As for “trolling” and “sock puppets” – it’s something I deal with a lot, but have never employed myself. Why would I? What would the possible motivation be? I already have my own, massive audience. Why would I go to the trouble of researching and fact-checking everything I write, if I was just going to make unfounded attacks under multiple false identities on other peoples’ sites? How does that benefit me in any way? On the other hand, you don’t have to be Sherlock Holmes to see what the motivation would be for BMOrg and their cadre of loyal volunteers to cast aspersions about me under fake names, and try to address facts and figures with lies and smears.
This site has more truth about Burning Man than any other on the Internet. Don’t believe the smear campaign: we do our homework, we publish references to our claims, we deal in FACTS. Even if the truth is sometimes not what the sparkle ponies want to hear.
Would Burning Man have stopped their Donation Tickets program, if we – thanks to leaks from our own loyal readers – hadn’t exposed it? I highly doubt it. Hopefully there will be more positive changes to come in the future. Maybe they will up the efficiency of their charity, and do more good with it. Maybe they will consider making ethics, integrity, and honesty part of their corporate culture.
Like many of my endeavors, Burners.Me has been successful. Across Facebook, Twitter, Instagram, and WordPress, we have nearly 120,000 followers. Our audience is spiking again over the last couple of days thanks to all the publicity, which I doubt was Danger Ranger’s intention in attacking me. I don’t profit from this site in any way, it is totally free, and totally brought to you at my expense.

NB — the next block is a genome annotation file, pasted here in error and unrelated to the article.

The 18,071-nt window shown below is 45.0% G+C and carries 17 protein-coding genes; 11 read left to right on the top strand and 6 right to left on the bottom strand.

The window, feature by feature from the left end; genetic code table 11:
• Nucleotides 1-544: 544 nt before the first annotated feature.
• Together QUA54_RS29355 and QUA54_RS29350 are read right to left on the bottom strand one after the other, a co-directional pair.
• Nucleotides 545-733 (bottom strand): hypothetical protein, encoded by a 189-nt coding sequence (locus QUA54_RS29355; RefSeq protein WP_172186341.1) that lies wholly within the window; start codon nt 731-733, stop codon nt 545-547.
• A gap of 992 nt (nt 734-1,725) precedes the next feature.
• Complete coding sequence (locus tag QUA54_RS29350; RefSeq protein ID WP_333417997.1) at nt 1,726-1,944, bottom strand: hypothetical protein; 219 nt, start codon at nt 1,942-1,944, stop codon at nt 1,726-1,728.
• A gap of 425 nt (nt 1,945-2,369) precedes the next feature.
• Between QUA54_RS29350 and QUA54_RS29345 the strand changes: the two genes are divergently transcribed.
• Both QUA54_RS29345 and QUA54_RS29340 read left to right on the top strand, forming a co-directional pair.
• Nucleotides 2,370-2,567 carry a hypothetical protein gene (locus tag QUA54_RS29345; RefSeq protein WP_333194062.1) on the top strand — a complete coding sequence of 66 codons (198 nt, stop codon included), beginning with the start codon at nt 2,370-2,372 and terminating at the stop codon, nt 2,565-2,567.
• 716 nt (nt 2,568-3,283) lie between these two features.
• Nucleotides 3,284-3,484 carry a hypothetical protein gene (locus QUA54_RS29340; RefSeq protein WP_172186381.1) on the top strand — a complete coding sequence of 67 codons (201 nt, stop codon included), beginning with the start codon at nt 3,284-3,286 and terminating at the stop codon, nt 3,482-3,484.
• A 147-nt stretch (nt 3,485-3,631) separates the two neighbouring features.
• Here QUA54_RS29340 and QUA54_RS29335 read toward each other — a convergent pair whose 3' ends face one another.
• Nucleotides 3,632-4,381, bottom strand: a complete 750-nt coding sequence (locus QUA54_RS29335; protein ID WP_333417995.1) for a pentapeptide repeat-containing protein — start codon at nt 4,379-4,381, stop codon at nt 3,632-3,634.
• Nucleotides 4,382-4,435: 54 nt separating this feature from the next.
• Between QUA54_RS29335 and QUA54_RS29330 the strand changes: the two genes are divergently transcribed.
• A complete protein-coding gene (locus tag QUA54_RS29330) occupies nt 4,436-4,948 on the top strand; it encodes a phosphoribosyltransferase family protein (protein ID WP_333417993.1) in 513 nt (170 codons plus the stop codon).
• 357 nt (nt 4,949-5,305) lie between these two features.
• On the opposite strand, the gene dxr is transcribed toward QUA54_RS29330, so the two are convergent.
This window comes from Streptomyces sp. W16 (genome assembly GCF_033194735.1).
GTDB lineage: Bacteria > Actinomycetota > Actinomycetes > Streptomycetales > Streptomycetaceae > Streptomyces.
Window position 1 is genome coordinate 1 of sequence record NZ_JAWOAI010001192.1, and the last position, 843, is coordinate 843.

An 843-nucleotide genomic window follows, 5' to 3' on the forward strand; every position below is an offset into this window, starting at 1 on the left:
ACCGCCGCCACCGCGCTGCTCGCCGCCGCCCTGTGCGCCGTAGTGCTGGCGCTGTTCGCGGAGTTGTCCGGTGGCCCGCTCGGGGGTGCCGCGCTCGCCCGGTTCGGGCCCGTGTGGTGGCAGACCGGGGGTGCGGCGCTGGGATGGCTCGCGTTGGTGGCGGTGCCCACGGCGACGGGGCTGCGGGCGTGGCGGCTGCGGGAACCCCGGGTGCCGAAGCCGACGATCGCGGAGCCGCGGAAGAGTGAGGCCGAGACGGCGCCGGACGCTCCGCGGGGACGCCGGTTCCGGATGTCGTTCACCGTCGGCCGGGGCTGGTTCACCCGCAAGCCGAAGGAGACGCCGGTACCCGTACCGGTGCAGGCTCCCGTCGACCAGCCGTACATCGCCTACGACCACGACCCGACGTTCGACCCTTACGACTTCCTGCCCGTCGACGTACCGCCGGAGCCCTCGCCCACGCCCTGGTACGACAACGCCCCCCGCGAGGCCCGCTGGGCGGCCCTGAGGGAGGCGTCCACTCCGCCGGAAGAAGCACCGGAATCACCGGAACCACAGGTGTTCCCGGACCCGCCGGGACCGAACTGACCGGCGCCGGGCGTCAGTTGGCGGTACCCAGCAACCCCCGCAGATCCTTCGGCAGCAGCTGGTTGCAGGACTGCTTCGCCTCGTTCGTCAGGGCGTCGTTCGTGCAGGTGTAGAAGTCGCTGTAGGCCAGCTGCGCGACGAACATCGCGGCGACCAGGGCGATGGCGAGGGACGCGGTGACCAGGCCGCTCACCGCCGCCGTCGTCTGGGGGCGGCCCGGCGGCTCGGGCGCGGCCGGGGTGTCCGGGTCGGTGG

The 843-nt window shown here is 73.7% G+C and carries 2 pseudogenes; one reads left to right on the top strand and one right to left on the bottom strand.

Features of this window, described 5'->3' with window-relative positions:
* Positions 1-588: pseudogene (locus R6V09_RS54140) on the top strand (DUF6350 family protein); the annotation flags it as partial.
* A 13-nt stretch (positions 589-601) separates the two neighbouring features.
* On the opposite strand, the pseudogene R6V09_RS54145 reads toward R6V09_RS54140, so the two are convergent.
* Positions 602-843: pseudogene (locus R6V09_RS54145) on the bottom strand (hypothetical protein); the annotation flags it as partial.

This year we set new traffic records. A single post I did on Facebook went to nearly 1.2 million people; the same story on the web was viewed by more than a million people over 2 days. In August, 1,512,864 people visited this site. We had the #1 most read story and #1 most seen blog on WordPress, out of 42 million. We’re regularly in the Top 100 of both categories. We’ve been quoted as a credible source by the New York Times, among many others. We’re usually reaching more than 1 million people per week on Facebook. They can smear me, but they can’t shut me up – and a lot of people are doing their own research, looking into the facts for themselves instead of blindly accepting the corporate spin, and waking up.
Where do we go from here? I still plan to write about Burning Man, and Burner culture. The more they attack me, the more I get motivated to expose. I’ve heard they have an “Access Control List” of people banned from the event, and some online critics are on it. If it includes anyone, I’d think it would be me – punished without trial or recourse, guilty of nothing but loving the event, and wanting its management group to be accountable for their words and actions.